We have all seen movies like Dangerous Minds, Freedom Writers, or Blindside, right? You know the ones, where the white outsider comes into the urban environment and saves the poor people of color from an otherwise hopeless existence. It has been described by some as “The White Savior Industrial Complex.” Hollywood loves these storylines. And so does the church.
But these kinds of stories give the false impression that people of color are just waiting for a white savior to come and rescue them from their situation. These movies might inspire on some level – it’s great that white people are concerned and eager to help – but they give a paternalistic picture of urban communities as mere recipients. They do not show the heroic community leaders that are in every urban neighborhood, people working hard with little resources and little recognition to improve their communities day in and day out. They are leaders and mentors that we have a lot to learn from. They are the real stars that we rarely hear about.
Pat is one of those people.
I met Pat at my church and I could tell she was someone with a special heart for God and people. I wanted to spend more time learning from her so I ended up quitting my job so I could do an internship with her and be more involved in my neighborhood. I asked my wife if she thought we could live off her salary so I could volunteer doing things in the neighborhood that were important but that I would never get paid for. My wife said we would make it work. I believe it’s more important who we become than what we do, so I decided to do things that would help me become the person I wanted to be rather than simply seeking out a job that paid well. I saw something in Pat that I wanted in my life. So I volunteered with her doing pastoral care at a local Christian health clinic.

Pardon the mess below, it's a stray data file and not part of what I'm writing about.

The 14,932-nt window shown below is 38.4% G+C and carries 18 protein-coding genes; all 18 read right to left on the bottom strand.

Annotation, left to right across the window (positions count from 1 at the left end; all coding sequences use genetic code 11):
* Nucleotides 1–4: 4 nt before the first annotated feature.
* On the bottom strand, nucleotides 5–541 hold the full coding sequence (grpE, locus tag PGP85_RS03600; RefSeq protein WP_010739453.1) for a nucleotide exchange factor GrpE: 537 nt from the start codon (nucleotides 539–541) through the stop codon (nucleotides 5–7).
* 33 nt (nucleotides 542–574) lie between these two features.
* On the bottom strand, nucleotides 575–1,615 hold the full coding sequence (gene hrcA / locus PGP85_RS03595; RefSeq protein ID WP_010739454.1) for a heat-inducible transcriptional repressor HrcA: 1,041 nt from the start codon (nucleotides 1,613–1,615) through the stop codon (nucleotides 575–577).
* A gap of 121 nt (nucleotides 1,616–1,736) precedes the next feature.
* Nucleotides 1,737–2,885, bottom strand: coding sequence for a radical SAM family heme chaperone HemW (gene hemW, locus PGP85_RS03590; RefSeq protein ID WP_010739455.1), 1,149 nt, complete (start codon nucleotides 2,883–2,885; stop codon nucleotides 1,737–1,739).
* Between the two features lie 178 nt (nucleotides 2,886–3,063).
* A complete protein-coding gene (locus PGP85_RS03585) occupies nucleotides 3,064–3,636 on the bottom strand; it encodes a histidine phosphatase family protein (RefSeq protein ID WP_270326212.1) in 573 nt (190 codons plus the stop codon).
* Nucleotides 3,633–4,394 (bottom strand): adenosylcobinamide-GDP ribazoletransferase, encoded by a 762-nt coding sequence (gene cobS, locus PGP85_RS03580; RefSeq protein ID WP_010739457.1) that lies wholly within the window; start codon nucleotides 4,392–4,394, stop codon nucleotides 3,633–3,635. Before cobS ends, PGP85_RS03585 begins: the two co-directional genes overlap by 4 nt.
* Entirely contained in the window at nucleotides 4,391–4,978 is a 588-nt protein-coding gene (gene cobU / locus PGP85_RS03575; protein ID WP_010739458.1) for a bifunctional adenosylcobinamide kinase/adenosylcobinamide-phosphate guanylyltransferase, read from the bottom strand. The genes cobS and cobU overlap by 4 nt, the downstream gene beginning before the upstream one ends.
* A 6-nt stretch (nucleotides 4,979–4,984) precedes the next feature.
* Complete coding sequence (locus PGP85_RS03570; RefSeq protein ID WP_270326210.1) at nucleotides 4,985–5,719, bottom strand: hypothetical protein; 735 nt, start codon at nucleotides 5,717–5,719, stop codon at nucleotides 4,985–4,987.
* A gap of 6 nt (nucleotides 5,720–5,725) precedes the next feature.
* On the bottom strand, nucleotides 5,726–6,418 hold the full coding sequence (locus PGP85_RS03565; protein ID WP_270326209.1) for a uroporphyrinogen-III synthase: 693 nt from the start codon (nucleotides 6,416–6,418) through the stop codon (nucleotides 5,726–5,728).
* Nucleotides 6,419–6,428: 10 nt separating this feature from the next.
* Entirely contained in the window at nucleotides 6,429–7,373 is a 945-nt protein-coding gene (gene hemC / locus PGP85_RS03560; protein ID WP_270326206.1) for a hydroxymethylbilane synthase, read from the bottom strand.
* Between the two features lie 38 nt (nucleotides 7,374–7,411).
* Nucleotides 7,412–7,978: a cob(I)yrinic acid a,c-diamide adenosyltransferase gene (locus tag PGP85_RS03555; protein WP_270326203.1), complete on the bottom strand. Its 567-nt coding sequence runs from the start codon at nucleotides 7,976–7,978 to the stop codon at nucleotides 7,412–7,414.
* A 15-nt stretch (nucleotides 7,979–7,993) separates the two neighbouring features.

While working with Pat, we visited the hospital a lot. We would go to pray with people who had been in car accidents or who had babies that were sick or even young people who had been shot. Pat would tell me stories about her visits that taught me what it meant to be a pastoral presence in a person’s life. She would rub patients’ feet who had poor circulation, make repeated trips to let people know she truly cared for them, and she would always pray with them before leaving.
I did a lot of data entry for her on the computer because the clinic was moving to an electronic system where they had to track visits. Pat could not justify spending time entering her visits in the computer when she could be spending that time with actual people. She had just the right amount of rebel in her that I’m pretty sure is essential for anyone who wants to make any real change in the world. So I entered names in the computer so she could have more face time with people that needed her care and support.
She would host a support group for people with stress, anxiety, grief, and depression. Every Wednesday we would gather with a group of people who had experienced incredible loss or who were going through unimaginable situations. Pat, who has endured her share of grief, would run the meeting like a pastor and counselor. She would speak to their hearts and to their spirits. I was there to make coffee, pick up donuts, pass around the sign-in sheet, make people feel comfortable, and just listen. Because of Pat’s experience having lost a husband and daughter, she spoke from a different place and people trusted what she said.